The British Garrison Cemetery is one of the iconic landmarks within the city limits of Kandy, and provides a beautiful insight into several chapters of British history in Sri Lanka. Located right next to the rear exit of Sri Dalada Maligawa, the cemetery provides a great pick for tourists who would prefer to enjoy some solitude and tranquillity while being within the city limits. It can be easily reached by a short walk of 300m past the sign which is fixed at the starting point of the pathway. Its land of the cemetery is a portion of the Udawatte Kele Sanctuary, and ergo has a quiet, greeny atmosphere, embedded with tragic solemnity.

The Garrison Cemetery

The historical records mention that the cemetery has been in 1817, just after the British conquest of Kandy in 1815. The cemetery had been an open ground for any British public stayed in Ceylon during that time, but most of the British nationals buried here, seem to be related to British army in some way. This connection, in fact, justifies the name given to the cemetery, ‘The Garrison Cemetery’, because the term ‘Garrison’ refers to a group of troops stationed in a fortress or town to defend it. So, it is logical enough to assume that the cemetery was given this name by people since many people from military background lie in their final sleep there.

In their final sleep

The cemetery accommodates many hundreds of corpses of both men and women. Yet, it is now very interesting that most of the buried people are youths and children. Presumably, they have died of cholera, diarrhoea and fever. Apart from them, there are other people of power and consequences;

Sir John D’Oyly (1774 – 1824) – a British Colonial administrator who is responsible for the drafting of the Kandyan convention of 1815.

Lady Elizabeth Gregory (1817 – 1873), the first wife of William Henry Gregory, Governor of Ceylon (1872 – 1877)

 John Spottiswood Robertson (1823 – 1856)- is recorded to be the last of seven British nationals who died due to wild elephant attacks in Ceylon.

Annie Frank, interred in 1951, is said to be the last to be buried at the British Garrison Cemetery. The place has been declared as an Archaeological Protected Monument in 2011 by the Sri Lankan government.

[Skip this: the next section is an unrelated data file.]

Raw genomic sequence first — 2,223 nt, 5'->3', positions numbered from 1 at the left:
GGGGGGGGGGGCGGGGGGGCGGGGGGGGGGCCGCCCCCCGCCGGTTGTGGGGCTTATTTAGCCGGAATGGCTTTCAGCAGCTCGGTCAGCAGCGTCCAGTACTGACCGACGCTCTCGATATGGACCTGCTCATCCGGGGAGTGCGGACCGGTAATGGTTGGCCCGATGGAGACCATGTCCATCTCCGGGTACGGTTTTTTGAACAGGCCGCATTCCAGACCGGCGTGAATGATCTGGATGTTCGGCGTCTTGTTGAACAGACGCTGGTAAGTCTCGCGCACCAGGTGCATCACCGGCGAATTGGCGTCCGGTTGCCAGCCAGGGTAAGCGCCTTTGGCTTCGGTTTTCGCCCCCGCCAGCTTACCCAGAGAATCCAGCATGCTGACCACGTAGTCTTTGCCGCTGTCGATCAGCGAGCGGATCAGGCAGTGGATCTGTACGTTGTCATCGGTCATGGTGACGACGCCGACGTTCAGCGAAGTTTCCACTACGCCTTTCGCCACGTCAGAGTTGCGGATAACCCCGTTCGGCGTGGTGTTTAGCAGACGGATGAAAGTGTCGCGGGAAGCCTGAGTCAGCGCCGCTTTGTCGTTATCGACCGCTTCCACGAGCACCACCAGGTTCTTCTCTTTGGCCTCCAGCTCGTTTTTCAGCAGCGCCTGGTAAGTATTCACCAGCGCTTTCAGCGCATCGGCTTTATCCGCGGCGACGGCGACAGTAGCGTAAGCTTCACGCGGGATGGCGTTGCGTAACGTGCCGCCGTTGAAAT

The Cemetery closes

As the cemetery is situated close to the city, the authorities had decided to close the cemetery down for burials in 1873. Nevertheless, the closing of the cemetery for new burials, there are provisions still to bury someone whose close relative is already interred there. Though, there haven’t been any burials for many past years.

Until it was restored in 1998 thanks to the Commonwealth War Graves Commission’s funding, the British Garrison Cemetery had been put away from the concern of the authorities and let it decay. Afterwards, the lawful responsibility in taking care of it has been taken by a group of British volunteers called ‘The Friends of the British Garrison Cemetery’. Since then, they have been appointing care takers basically, to clean and manage the cemetery. The present caretaker of the cemetery, talking with pride, recollects, how even The Prince Charles himself has made a visit to the cemetery during his visit to Sri Lanka in 2013. An autograph, signed by the prince at that occasion, is also showcased among the other photographs and framed documents related to the cemetery, at the cemetery’s chapel, which now has been turned into a mini – museum.

The present caretaker, whose name is Harsha takes a good care of the place and can be seen attending to the flower beds or cleaning the area during his work ours, which also are the opening hours of the cemetery i.e., 8.00a.m. – 6.00p.m. He also provides a good guide to the cemetery.

By Induwara Athapattu